Amateur Draft

Dave · June 2, 2006 at 8:30 am · Filed Under Mariners 

The MLB Amateur Draft is next Tuesday and Wednesday. The Mariners have the fifth overall selection in the draft. To this point, we’ve spent very little time covering the draft, with the exception of the Andrew Miller article and discussion I wrote a few months ago.

Part of the reduced draft coverage was because I’ve been extremely busy the last few months, but it’s also due to the fact that absolutely no one knows what’s going to happen on Tuesday. Seriously, nobody has any idea. Everything that has been written the past few months could be, and probably will be, thrown out the window by the time the draft rolls around. Stuff I’m writing now could be invalid by the time you read it. There’s just no certainty in this draft at all, and so I’ve avoided speculating about the different possibilities.

Now that we’re only a few days away, though, here’s a look into what could transpire in the first five picks on Tuesday, and what that might mean for the Mariners.

#1: Kansas City Royals

While some have speculated that Dayton Moore’s hiring as the GM means that they’ll take Andrew Miller #1 overall, that conclusion is based on a flawed premise – Moore will have no say in the Royals draft. He won’t officially become GM until June 8th, and he will remain with the Braves through that day. Muzzy Jackson and Daric Ladnier will run the draft for Kansas City, meaning the uncertainty following that pick remains.

The Royals, like everyone else, believe Andrew Miller is the best player in this draft, but aren’t convinced he’s that much better than the other arms, and they’re trying to work out a predraft deal with someone. It could be Tim Lincecum, though that’s unlikely. Luke Hochevar is another name that has been floated, but if you’re looking for a predraft deal, a Scott Boras client probably isn’t your best bet. At this point, literally no one knows what Kansas City is going to do. My best guess is they cut a pre-draft deal with a safe pick after years of getting burned by high-risk draftees.

Dave’s WAG: Brandon Morrow, RHP, Cal

#2: Colorado Rockies

The Rockies have been linked to two names almost exclusively the past few months; Andrew Miller and third baseman Evan Longoria. While nothing is set in stone, this appears to be the easiest pick to project. Miller would fit in perfectly with what the Rockies are trying to do, and he’s the consensus top talent in the draft. It’s highly unlikely he gets past Colorado if KC passes on him. If the Royals tab Miller, they turn to Longoria with an eye on trying him as a second baseman.

Dave’s WAG: Andrew Miller, LHP, North Carolina

#3: Tampa Bay Devil Rays

While it’s been easy to pick on Tampa Bay, they’ve drafted extremly well the past few years, and are now a very well run club, under the eyes of Andrew Friedman and Gerry Hunsicker. They’re going to make a good pick. They’ve been tied to a whole host of names, but the one that makes the most sense, given the teams needs and their current management team, is RHP Brad Lincoln. He’s polished, he’s effective with good stuff and command, and he needs little projection. He’s a perfect fit for the Rays.

Dave’s WAG: Brad Lincoln, RHP, Houston

#4: Pittsburgh Pirates

Like KC, no one has a good feel for where Pittsburgh wants to go. They’ve been tied to Kyle Drabek, mostly due to his father’s success in that city, but they also have a long history of taking college pitching and passing on high-ceiling talent in favor of minimizing risk. This is the organization that took Bryan Bullington over B.J. Upton, after all. Lincoln would be their dream player, and if he goes, they’re probably not happy. Lincecum, Hochevar, and Scherzer are the top arms remaining if the top three goes as I’m guessing, but all are higher risk prospects than Pittssburgh likes. Greg Reynolds, however, fits the mold of what the Pirates are after, even if he’s a big reach at #4; he throws strikes, went to Stanford, and has projection. If they continue to go for lower risk college arms, I think Reynolds is the guy.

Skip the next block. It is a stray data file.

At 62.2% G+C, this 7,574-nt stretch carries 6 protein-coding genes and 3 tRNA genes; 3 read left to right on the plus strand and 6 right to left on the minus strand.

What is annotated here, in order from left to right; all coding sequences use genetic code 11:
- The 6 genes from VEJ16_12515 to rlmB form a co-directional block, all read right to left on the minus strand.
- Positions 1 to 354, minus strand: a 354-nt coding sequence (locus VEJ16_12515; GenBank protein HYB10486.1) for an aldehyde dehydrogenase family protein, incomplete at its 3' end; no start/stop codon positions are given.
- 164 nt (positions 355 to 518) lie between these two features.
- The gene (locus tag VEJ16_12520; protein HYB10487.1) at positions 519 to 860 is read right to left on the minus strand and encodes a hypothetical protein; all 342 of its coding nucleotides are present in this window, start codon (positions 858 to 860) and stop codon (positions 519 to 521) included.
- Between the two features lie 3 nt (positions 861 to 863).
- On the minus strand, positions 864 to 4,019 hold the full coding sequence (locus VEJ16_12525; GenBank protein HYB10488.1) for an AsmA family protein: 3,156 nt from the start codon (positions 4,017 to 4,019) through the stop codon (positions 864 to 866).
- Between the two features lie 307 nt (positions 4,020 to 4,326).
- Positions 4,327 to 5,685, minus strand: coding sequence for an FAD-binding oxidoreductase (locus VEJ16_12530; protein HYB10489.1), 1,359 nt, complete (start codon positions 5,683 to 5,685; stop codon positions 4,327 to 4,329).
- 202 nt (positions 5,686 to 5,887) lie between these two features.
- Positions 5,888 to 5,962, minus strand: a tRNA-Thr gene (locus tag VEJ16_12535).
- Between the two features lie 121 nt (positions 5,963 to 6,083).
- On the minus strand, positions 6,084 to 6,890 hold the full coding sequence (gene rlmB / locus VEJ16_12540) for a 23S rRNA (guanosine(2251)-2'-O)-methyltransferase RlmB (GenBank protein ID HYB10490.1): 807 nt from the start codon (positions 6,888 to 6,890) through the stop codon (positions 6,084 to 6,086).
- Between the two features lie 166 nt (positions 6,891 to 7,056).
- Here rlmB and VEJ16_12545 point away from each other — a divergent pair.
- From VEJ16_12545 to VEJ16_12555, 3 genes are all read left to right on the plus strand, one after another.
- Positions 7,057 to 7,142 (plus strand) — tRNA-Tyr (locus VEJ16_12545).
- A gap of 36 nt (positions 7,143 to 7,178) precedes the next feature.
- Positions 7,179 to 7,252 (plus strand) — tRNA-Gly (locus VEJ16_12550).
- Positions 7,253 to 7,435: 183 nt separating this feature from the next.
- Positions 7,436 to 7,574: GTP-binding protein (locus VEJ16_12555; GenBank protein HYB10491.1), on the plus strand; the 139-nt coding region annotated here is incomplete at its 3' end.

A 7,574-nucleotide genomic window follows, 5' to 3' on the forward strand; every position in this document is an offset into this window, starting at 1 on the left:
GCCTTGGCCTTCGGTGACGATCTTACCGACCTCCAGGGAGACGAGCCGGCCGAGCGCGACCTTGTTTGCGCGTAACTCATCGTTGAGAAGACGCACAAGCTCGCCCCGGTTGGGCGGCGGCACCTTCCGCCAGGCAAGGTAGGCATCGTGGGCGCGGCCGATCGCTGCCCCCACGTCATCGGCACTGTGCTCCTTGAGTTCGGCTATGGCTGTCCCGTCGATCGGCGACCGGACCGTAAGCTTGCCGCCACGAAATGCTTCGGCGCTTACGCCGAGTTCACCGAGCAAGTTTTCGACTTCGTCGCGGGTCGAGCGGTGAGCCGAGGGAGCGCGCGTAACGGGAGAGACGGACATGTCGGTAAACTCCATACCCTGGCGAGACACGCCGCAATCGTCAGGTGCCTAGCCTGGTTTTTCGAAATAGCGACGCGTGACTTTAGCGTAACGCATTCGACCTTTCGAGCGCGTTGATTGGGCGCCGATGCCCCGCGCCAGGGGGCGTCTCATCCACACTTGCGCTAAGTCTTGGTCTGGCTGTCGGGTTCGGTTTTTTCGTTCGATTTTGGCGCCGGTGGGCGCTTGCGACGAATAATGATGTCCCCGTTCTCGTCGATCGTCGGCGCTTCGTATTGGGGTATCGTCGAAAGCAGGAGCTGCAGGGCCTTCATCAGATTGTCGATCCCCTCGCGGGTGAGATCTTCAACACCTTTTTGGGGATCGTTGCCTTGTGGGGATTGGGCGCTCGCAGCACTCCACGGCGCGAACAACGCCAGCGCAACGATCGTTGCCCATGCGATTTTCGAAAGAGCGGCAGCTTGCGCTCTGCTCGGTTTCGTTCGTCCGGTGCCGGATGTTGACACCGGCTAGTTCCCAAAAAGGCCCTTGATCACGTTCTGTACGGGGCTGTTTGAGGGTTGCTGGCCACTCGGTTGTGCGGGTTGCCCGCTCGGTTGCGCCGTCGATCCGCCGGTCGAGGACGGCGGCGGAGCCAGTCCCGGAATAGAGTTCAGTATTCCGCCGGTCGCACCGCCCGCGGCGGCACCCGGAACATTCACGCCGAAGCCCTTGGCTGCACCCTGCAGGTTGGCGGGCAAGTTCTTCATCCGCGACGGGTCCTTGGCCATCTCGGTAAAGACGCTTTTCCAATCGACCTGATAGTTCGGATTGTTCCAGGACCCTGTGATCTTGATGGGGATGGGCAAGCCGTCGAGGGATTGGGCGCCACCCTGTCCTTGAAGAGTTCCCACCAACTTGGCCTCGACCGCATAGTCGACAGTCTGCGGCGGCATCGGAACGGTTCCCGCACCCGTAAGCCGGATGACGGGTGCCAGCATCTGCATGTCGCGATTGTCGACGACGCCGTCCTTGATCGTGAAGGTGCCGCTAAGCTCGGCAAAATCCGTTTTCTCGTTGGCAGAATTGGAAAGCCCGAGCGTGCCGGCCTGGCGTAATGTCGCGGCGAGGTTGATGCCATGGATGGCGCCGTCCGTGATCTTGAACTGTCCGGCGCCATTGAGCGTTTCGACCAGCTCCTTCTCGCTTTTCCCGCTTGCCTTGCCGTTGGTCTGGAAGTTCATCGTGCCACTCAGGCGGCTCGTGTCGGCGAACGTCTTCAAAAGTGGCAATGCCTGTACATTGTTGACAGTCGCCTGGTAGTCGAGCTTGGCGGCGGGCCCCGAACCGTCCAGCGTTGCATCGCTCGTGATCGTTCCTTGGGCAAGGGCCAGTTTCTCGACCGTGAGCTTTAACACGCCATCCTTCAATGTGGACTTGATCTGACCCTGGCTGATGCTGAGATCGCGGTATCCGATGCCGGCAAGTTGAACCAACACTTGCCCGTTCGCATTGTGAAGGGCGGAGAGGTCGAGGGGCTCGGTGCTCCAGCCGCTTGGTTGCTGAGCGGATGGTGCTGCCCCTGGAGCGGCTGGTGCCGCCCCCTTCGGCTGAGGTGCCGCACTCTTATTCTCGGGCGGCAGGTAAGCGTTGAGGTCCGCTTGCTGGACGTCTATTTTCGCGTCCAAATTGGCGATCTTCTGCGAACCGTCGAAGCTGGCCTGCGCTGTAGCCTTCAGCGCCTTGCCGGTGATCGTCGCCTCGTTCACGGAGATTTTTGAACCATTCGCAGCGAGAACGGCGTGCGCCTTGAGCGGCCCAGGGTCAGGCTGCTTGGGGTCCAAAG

Dave’s WAG: Greg Reynolds, RHP, Stanford

#5: Seattle Mariners

The M’s are going to draft a college arm, there’s no doubt about that. The only question is which one. With Miller and Lincoln unlikely to slide to #5, the M’s will probably be picking from the Lincecum/Hochevar/Scherzer/Morrow group. They’ve been tied to Hochevar quite a bit, but no one knows how much of that is real or just a smokescreen.

While Bavasi has a history of preferring high-reward players, Bob Fontaine is running the draft, and he’s a bit more conservative by nature. Fontaine’s also a big proponant of pitcher’s body types, and Lincecum doesn’t fit the mold of what he generally prefers. I don’t see the M’s going for the UW star, but instead picking between Scherzer or Hochevar, unless Morrow falls.

Dave’s WAG: Max Scherzer, RHP, Missouri

Now, keep in mind, all of this is heavily subject to change. It’s normal for one of the consensus top talents to fall due to late concerns about signability (Mark Teixeira, Stephen Drew, Jered Weaver, Luke Hochevar, etc…). It would be weird if something didn’t happen in the next four days that shook up the top of the draft.

We’ll find out more in the next few days, and we’ll keep you up to date with what we’re hearing. But, the main thing to keep in mind about all the draft rumors floating around right now is that no one has any idea what’s actually going to happen on Tuesday.


106 Responses to “Amateur Draft”

  1. Dave on June 2nd, 2006 8:39 pm